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Losses narrow by more than £5 million at Dundee based pump maker

Courier News  Dundee  Rob McLaren story - CR0015849 - Pic of Ken Scobie, operations director of Dover Fueling Solutions who is talking about how robotics has revolutionised the business. Story is linked to Dover sponsoring the new V&A robotics exhibition. Picture Shows; fuel pumps produced in the plant, Dover Fuelling Solutions, West Pitkerro Industrial Estate, Dundee, 31st October 2019  Kim Cessford / DCT Media
Courier News Dundee Rob McLaren story - CR0015849 - Pic of Ken Scobie, operations director of Dover Fueling Solutions who is talking about how robotics has revolutionised the business. Story is linked to Dover sponsoring the new V&A robotics exhibition. Picture Shows; fuel pumps produced in the plant, Dover Fuelling Solutions, West Pitkerro Industrial Estate, Dundee, 31st October 2019 Kim Cessford / DCT Media

Losses have narrowed by more than £5 million at a Tayside fuel pump manufacturer after turnover jumped by almost a quarter.

Newly filed accounts at Companies House show Dover Fuelling Solutions (DFS)  turnover rose from £111.8m in 2018, to £138.4m for the year ending December 31, 2018.

Pre-tax losses fell from £10.7m, to £5m over the trading period.

DFS, which acquired the Tokheim brand three years ago, employs more than 700 workers in Dundee.

With the relocation of Wayne’s manufacturing activities from Malmo in Sweden to the firm’s DFS facility in Dundee completed in 2018, last year saw a full twelve months of production from the city.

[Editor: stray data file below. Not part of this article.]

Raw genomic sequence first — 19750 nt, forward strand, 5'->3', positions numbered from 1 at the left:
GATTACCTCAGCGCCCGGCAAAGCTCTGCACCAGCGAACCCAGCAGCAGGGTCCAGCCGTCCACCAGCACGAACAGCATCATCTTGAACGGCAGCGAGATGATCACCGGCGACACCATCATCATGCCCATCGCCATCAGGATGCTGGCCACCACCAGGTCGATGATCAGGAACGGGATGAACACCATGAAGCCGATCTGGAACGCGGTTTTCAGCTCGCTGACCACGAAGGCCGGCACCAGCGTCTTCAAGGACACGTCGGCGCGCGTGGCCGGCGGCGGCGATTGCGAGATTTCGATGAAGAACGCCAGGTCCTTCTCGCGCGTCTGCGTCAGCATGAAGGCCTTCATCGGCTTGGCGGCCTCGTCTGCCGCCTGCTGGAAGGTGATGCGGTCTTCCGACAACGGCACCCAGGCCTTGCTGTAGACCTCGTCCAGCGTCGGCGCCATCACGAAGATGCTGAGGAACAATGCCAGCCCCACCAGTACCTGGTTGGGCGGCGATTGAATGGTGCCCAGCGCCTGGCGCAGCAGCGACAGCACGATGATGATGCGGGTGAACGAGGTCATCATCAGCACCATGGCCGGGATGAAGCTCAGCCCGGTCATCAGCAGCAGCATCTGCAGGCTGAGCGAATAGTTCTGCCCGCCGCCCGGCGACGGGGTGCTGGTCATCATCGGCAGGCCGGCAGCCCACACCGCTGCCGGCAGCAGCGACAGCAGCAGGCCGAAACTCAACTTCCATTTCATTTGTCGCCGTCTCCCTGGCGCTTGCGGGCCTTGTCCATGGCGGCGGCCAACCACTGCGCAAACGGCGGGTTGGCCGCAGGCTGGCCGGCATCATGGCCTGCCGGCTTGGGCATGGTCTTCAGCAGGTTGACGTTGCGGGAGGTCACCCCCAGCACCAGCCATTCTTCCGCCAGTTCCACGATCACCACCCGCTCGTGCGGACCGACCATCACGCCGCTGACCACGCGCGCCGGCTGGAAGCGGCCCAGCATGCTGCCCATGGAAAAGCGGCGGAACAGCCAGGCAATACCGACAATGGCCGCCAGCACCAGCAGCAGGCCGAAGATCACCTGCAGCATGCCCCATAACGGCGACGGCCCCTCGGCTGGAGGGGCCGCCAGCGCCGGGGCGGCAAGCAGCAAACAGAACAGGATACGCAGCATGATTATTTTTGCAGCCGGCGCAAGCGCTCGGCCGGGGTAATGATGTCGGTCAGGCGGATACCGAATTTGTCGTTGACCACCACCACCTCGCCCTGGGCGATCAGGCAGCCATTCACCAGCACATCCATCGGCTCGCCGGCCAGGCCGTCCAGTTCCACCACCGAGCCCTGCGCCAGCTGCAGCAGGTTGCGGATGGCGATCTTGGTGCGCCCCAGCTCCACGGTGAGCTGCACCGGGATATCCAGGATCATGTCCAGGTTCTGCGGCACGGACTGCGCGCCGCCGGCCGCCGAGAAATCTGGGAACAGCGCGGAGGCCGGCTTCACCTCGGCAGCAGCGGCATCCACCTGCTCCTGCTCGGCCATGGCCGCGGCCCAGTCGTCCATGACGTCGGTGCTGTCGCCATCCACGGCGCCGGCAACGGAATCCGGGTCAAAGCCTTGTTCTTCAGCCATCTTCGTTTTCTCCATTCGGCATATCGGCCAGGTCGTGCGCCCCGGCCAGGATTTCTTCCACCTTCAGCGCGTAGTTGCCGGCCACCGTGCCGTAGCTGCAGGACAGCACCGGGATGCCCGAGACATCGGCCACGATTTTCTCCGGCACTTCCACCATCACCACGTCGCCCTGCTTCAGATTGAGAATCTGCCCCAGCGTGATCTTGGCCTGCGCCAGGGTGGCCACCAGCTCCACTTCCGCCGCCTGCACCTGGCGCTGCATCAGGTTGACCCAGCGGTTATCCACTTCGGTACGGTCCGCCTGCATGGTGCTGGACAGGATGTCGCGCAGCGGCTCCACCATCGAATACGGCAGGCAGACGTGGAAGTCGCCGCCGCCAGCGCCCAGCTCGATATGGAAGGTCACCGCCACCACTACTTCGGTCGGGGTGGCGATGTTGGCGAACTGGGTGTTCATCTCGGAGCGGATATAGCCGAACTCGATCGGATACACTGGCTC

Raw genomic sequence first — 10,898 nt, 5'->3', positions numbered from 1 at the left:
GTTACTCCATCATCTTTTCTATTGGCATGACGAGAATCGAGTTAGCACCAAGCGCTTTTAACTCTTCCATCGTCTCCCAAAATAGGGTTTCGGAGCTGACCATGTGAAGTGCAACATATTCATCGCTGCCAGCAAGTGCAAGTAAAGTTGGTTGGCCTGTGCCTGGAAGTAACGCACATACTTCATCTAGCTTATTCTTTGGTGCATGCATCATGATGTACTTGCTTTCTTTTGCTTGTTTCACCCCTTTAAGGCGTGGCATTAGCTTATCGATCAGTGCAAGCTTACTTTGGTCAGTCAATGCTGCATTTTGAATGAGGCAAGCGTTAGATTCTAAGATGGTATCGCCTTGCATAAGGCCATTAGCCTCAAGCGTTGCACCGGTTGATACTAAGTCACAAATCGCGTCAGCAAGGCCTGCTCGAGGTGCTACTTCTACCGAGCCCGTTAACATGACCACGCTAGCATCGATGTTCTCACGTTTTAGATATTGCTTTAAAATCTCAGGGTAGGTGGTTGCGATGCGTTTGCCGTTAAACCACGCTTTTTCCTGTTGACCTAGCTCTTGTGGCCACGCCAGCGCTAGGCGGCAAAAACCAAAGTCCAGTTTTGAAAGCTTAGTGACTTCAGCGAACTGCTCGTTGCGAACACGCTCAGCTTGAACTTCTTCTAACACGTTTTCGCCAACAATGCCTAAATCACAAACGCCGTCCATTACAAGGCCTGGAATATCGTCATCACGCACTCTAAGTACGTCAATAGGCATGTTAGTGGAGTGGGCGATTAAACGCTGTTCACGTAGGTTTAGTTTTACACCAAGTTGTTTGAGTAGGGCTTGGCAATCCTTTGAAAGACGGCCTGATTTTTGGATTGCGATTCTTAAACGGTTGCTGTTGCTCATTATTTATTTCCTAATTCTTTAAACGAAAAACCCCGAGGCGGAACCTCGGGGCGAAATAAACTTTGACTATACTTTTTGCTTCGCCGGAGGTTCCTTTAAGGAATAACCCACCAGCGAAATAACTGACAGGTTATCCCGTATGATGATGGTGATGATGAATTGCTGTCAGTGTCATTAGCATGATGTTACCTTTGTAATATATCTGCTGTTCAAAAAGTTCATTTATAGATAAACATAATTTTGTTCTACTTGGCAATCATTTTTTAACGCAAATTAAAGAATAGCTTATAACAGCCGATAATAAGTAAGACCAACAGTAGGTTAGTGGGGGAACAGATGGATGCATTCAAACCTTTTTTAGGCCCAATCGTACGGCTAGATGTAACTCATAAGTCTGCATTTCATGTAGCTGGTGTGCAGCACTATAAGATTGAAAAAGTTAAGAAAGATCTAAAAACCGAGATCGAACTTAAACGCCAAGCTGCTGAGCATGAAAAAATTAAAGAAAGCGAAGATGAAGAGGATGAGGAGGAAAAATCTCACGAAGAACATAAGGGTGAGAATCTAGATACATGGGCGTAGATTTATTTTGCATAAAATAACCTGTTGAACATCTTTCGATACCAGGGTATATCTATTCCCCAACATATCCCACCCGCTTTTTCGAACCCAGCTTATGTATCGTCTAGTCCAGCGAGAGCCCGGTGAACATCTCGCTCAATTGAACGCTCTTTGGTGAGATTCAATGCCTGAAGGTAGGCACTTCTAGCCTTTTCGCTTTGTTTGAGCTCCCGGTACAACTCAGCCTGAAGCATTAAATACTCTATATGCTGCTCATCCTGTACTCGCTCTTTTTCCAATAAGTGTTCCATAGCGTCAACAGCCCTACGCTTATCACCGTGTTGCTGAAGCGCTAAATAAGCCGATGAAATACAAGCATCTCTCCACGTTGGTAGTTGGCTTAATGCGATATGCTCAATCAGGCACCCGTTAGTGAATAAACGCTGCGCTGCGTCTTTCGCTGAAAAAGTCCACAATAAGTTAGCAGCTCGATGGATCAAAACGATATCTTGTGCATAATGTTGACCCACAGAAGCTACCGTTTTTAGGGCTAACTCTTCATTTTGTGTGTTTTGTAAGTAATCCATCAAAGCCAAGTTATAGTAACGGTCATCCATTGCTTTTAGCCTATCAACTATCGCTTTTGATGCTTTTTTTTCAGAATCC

Commenting in the annual accounts, director Alistair Johnston said: “Revenues have increased year on year principally through the relocations of the Swedish manufacturing activities to the Dundee facility in 2018.

“In addition, the business was successful in a number of key contract tenders during the year, leading to stable revenue generation.”

Mr Johnston said the Covid-19 had not been foreseen as the business moved into 2020, however the reaction by DFS UK management had been “swift”.

He said: “Through Q1, protection of the DFS supply chain was the immediate priority – as a result, enhanced inventory levels were put in place to ensure the continuation of production.

“Focus in March turned to towards the facility and ensuring all staff were safe and government guidance was followed.

“As a result, the facility was reconfigured to ensure social distancing measures were put in place.”

Measures included improved sanitisation practices, one-way systems , regular “fogging” procedures to disinfect the entire site and strict social distancing rules.

Mr Johnstone added that lower outputs were experienced through April and May as a result of the pause in production while the facility was reconfigured.

He said: “It is anticipated that the lower output through Q2 will lead to a 20% reduction in revenue over the full year versus 2019.

“Margins, primarily through Q2, will consequently be affected through the lower output and the subsequent under absorption of fixed costs,” he warned.

In October, the firm began trials of a cleaning robot at its West Pitkerro Industrial Estate facility to reduce the risk of staff contracting Covid-19.

Named Thor, the autonomous cleaning robot uses ultraviolet light to wipe out bugs in the air and on surfaces.

Over the period, Europe delivered the largest share of turnover, with £104.8m, followed by the rest of the world at £22.9m, while the UK market generated £10.7m.

The firm said the impact of Brexit and the potential effect on the company remains unclear.

The average number of staff fell from 777 in 2018, to 745 last year, with 517 employed in production roles, 90 in sales and distribution and 138 working in administration.

The bill for wages and associated costs amounted to £28.4m.

Globally the firm has more than 2,800 employees and its products are sold in more than 150 countries.

The company is a wholly owned subsidiary of Dover Corporation, which is registered in the US and has a number of brands.

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